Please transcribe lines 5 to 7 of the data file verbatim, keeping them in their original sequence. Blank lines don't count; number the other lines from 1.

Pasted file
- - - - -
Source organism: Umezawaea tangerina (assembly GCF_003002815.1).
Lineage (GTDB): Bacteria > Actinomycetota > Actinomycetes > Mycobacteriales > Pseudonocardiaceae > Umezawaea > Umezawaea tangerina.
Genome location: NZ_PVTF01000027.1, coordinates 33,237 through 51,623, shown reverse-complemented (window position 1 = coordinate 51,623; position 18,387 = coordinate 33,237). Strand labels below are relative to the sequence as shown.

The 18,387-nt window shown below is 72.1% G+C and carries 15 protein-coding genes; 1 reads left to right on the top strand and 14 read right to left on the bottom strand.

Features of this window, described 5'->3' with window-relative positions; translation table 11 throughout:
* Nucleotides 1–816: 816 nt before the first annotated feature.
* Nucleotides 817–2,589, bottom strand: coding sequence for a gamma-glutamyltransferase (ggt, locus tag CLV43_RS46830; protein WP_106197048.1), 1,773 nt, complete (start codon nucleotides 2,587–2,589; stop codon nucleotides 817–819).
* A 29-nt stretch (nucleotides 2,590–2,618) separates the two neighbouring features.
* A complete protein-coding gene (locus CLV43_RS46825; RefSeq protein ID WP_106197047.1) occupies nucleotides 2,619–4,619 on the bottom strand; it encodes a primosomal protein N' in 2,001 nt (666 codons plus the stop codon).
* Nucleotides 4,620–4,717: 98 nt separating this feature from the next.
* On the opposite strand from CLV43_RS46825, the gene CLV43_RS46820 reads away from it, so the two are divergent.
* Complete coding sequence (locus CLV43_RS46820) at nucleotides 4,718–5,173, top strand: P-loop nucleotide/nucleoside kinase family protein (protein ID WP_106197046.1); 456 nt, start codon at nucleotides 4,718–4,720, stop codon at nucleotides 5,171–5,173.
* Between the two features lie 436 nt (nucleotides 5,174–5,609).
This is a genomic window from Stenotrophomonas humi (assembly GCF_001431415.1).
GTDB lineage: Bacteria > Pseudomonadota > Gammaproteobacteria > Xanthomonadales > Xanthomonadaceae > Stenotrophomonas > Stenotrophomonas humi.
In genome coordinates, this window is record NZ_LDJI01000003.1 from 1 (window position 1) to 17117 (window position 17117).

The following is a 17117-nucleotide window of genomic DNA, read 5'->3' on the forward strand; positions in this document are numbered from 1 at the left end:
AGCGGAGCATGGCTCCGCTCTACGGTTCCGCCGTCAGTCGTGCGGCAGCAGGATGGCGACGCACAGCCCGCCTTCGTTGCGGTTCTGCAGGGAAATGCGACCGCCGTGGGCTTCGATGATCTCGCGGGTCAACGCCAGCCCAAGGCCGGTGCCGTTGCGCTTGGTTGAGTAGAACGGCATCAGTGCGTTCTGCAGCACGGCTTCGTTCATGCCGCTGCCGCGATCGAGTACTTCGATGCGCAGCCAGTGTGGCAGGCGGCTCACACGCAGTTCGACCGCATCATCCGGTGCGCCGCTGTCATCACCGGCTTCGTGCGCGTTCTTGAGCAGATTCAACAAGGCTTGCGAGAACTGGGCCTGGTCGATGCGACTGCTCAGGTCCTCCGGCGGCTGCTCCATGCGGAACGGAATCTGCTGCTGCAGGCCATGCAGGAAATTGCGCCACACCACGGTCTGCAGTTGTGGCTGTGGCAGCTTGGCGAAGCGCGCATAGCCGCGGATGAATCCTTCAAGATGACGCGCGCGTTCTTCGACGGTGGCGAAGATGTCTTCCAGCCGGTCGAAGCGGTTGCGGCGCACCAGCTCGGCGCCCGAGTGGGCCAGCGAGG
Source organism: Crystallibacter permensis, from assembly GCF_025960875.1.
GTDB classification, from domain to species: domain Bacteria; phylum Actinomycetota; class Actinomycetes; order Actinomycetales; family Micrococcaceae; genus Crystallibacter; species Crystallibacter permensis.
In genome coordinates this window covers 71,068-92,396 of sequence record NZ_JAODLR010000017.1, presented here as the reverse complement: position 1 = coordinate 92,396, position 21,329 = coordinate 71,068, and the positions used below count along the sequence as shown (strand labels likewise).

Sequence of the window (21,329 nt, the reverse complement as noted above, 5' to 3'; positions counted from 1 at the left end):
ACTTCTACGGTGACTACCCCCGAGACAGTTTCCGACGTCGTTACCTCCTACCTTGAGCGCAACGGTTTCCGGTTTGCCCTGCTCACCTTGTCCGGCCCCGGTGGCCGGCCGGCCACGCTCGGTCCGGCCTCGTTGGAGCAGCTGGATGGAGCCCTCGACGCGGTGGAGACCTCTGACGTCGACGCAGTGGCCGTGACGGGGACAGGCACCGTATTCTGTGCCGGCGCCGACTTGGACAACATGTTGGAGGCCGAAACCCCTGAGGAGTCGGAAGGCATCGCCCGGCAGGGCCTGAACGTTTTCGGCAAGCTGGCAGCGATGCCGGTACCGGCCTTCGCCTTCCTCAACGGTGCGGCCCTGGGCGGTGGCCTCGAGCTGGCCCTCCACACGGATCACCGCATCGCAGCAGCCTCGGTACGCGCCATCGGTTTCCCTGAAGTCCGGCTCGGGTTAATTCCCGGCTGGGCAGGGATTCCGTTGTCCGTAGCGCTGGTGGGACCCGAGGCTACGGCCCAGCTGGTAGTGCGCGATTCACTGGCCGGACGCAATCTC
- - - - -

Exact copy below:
Features of this window, described 5'->3' with window-relative positions; translation table 11 throughout:
* Nucleotides 1–816: 816 nt before the first annotated feature.
* Nucleotides 817–2,589, bottom strand: coding sequence for a gamma-glutamyltransferase (ggt, locus tag CLV43_RS46830; protein WP_106197048.1), 1,773 nt, complete (start codon nucleotides 2,587–2,589; stop codon nucleotides 817–819).